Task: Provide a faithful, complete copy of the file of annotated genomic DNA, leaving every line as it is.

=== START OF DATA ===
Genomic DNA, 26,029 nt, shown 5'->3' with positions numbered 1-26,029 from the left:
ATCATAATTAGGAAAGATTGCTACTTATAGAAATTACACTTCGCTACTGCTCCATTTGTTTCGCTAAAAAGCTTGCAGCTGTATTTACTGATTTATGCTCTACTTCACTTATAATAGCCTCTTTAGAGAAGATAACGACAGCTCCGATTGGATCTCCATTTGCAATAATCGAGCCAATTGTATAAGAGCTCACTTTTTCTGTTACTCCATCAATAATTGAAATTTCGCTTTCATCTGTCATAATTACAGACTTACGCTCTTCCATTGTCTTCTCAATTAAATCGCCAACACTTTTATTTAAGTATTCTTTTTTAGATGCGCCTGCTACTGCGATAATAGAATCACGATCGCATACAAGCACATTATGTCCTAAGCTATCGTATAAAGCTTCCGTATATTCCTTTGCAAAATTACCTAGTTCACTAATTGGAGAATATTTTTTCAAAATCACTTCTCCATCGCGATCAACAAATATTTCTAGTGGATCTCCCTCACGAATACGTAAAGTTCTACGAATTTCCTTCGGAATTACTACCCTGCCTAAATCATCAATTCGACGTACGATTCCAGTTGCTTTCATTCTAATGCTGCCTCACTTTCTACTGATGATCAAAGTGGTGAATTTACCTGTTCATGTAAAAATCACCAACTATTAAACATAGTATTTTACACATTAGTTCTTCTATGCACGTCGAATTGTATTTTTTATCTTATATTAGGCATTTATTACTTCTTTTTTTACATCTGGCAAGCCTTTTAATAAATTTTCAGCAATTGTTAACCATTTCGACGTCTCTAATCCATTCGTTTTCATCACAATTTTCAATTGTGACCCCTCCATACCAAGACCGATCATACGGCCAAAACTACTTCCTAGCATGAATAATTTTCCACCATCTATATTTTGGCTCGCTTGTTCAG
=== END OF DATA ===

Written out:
Genomic DNA, 26,029 nt, shown 5'->3' with positions numbered 1-26,029 from the left:
ATCATAATTAGGAAAGATTGCTACTTATAGAAATTACACTTCGCTACTGCTCCATTTGTTTCGCTAAAAAGCTTGCAGCTGTATTTACTGATTTATGCTCTACTTCACTTATAATAGCCTCTTTAGAGAAGATAACGACAGCTCCGATTGGATCTCCATTTGCAATAATCGAGCCAATTGTATAAGAGCTCACTTTTTCTGTTACTCCATCAATAATTGAAATTTCGCTTTCATCTGTCATAATTACAGACTTACGCTCTTCCATTGTCTTCTCAATTAAATCGCCAACACTTTTATTTAAGTATTCTTTTTTAGATGCGCCTGCTACTGCGATAATAGAATCACGATCGCATACAAGCACATTATGTCCTAAGCTATCGTATAAAGCTTCCGTATATTCCTTTGCAAAATTACCTAGTTCACTAATTGGAGAATATTTTTTCAAAATCACTTCTCCATCGCGATCAACAAATATTTCTAGTGGATCTCCCTCACGAATACGTAAAGTTCTACGAATTTCCTTCGGAATTACTACCCTGCCTAAATCATCAATTCGACGTACGATTCCAGTTGCTTTCATTCTAATGCTGCCTCACTTTCTACTGATGATCAAAGTGGTGAATTTACCTGTTCATGTAAAAATCACCAACTATTAAACATAGTATTTTACACATTAGTTCTTCTATGCACGTCGAATTGTATTTTTTATCTTATATTAGGCATTTATTACTTCTTTTTTTACATCTGGCAAGCCTTTTAATAAATTTTCAGCAATTGTTAACCATTTCGACGTCTCTAATCCATTCGTTTTCATCACAATTTTCAATTGTGACCCCTCCATACCAAGACCGATCATACGGCCAAAACTACTTCCTAGCATGAATAATTTTCCACCATCTATATTTTGGCTCGCTTGTTCAG